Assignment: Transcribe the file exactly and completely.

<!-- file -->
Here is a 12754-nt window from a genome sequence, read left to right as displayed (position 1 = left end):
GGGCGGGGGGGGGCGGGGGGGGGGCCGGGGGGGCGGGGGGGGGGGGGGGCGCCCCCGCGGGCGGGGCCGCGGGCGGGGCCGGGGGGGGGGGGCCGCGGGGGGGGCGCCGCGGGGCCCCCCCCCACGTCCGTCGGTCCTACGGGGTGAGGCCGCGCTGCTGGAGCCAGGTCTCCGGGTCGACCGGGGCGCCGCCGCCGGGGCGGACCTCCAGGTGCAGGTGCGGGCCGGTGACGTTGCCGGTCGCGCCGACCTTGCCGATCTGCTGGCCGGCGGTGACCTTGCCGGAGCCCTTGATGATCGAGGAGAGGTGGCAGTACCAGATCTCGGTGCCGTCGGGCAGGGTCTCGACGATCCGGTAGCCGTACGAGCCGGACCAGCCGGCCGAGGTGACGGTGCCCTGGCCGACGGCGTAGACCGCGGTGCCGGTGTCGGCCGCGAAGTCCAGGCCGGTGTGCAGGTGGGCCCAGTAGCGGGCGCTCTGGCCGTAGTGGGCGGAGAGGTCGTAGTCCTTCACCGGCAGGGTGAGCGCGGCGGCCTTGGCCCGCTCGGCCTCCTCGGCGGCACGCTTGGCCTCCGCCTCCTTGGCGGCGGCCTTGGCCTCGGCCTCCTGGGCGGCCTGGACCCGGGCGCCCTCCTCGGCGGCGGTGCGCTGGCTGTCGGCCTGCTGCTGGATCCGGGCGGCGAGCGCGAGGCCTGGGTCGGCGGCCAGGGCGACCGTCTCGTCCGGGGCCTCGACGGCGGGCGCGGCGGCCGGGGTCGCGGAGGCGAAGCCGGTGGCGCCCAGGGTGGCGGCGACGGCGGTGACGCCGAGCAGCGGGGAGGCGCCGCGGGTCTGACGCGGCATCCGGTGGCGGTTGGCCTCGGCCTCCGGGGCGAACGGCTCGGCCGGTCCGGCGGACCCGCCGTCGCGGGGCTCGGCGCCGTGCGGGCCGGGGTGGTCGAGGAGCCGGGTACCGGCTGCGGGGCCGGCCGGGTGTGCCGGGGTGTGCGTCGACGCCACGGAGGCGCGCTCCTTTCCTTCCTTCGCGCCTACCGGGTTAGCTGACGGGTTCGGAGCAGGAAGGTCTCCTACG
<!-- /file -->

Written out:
Here is a 12754-nt window from a genome sequence, read left to right as displayed (position 1 = left end):
GGGCGGGGGGGGGCGGGGGGGGGGCCGGGGGGGCGGGGGGGGGGGGGGGCGCCCCCGCGGGCGGGGCCGCGGGCGGGGCCGGGGGGGGGGGGCCGCGGGGGGGGCGCCGCGGGGCCCCCCCCCACGTCCGTCGGTCCTACGGGGTGAGGCCGCGCTGCTGGAGCCAGGTCTCCGGGTCGACCGGGGCGCCGCCGCCGGGGCGGACCTCCAGGTGCAGGTGCGGGCCGGTGACGTTGCCGGTCGCGCCGACCTTGCCGATCTGCTGGCCGGCGGTGACCTTGCCGGAGCCCTTGATGATCGAGGAGAGGTGGCAGTACCAGATCTCGGTGCCGTCGGGCAGGGTCTCGACGATCCGGTAGCCGTACGAGCCGGACCAGCCGGCCGAGGTGACGGTGCCCTGGCCGACGGCGTAGACCGCGGTGCCGGTGTCGGCCGCGAAGTCCAGGCCGGTGTGCAGGTGGGCCCAGTAGCGGGCGCTCTGGCCGTAGTGGGCGGAGAGGTCGTAGTCCTTCACCGGCAGGGTGAGCGCGGCGGCCTTGGCCCGCTCGGCCTCCTCGGCGGCACGCTTGGCCTCCGCCTCCTTGGCGGCGGCCTTGGCCTCGGCCTCCTGGGCGGCCTGGACCCGGGCGCCCTCCTCGGCGGCGGTGCGCTGGCTGTCGGCCTGCTGCTGGATCCGGGCGGCGAGCGCGAGGCCTGGGTCGGCGGCCAGGGCGACCGTCTCGTCCGGGGCCTCGACGGCGGGCGCGGCGGCCGGGGTCGCGGAGGCGAAGCCGGTGGCGCCCAGGGTGGCGGCGACGGCGGTGACGCCGAGCAGCGGGGAGGCGCCGCGGGTCTGACGCGGCATCCGGTGGCGGTTGGCCTCGGCCTCCGGGGCGAACGGCTCGGCCGGTCCGGCGGACCCGCCGTCGCGGGGCTCGGCGCCGTGCGGGCCGGGGTGGTCGAGGAGCCGGGTACCGGCTGCGGGGCCGGCCGGGTGTGCCGGGGTGTGCGTCGACGCCACGGAGGCGCGCTCCTTTCCTTCCTTCGCGCCTACCGGGTTAGCTGACGGGTTCGGAGCAGGAAGGTCTCCTACG